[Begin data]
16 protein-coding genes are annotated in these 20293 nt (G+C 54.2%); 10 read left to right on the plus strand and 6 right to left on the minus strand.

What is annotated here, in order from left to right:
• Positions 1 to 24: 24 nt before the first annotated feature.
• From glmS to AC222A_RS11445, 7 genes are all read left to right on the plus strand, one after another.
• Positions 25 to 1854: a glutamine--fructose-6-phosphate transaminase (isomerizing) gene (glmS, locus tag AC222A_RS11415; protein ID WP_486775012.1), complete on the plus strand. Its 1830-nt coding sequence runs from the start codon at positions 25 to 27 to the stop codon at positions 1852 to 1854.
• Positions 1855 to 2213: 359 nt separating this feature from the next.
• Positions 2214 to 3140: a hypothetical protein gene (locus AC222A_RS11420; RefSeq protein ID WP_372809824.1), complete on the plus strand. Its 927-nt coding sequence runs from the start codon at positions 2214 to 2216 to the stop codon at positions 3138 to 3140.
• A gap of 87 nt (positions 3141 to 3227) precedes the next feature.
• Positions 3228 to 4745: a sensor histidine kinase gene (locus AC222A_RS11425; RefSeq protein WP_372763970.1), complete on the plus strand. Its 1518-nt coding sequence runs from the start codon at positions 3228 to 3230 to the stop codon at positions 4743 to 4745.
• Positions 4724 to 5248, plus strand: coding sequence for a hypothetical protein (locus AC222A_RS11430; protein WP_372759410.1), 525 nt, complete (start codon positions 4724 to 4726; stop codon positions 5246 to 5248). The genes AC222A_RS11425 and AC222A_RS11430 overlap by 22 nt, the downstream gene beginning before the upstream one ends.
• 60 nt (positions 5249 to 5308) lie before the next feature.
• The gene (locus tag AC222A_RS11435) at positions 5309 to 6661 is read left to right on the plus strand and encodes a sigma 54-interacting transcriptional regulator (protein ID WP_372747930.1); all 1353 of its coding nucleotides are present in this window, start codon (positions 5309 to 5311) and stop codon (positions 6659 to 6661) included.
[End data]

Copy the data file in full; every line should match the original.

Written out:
16 protein-coding genes are annotated in these 20293 nt (G+C 54.2%); 10 read left to right on the plus strand and 6 right to left on the minus strand.

What is annotated here, in order from left to right:
• Positions 1 to 24: 24 nt before the first annotated feature.
• From glmS to AC222A_RS11445, 7 genes are all read left to right on the plus strand, one after another.
• Positions 25 to 1854: a glutamine--fructose-6-phosphate transaminase (isomerizing) gene (glmS, locus tag AC222A_RS11415; protein ID WP_486775012.1), complete on the plus strand. Its 1830-nt coding sequence runs from the start codon at positions 25 to 27 to the stop codon at positions 1852 to 1854.
• Positions 1855 to 2213: 359 nt separating this feature from the next.
• Positions 2214 to 3140: a hypothetical protein gene (locus AC222A_RS11420; RefSeq protein ID WP_372809824.1), complete on the plus strand. Its 927-nt coding sequence runs from the start codon at positions 2214 to 2216 to the stop codon at positions 3138 to 3140.
• A gap of 87 nt (positions 3141 to 3227) precedes the next feature.
• Positions 3228 to 4745: a sensor histidine kinase gene (locus AC222A_RS11425; RefSeq protein WP_372763970.1), complete on the plus strand. Its 1518-nt coding sequence runs from the start codon at positions 3228 to 3230 to the stop codon at positions 4743 to 4745.
• Positions 4724 to 5248, plus strand: coding sequence for a hypothetical protein (locus AC222A_RS11430; protein WP_372759410.1), 525 nt, complete (start codon positions 4724 to 4726; stop codon positions 5246 to 5248). The genes AC222A_RS11425 and AC222A_RS11430 overlap by 22 nt, the downstream gene beginning before the upstream one ends.
• 60 nt (positions 5249 to 5308) lie before the next feature.
• The gene (locus tag AC222A_RS11435) at positions 5309 to 6661 is read left to right on the plus strand and encodes a sigma 54-interacting transcriptional regulator (protein ID WP_372747930.1); all 1353 of its coding nucleotides are present in this window, start codon (positions 5309 to 5311) and stop codon (positions 6659 to 6661) included.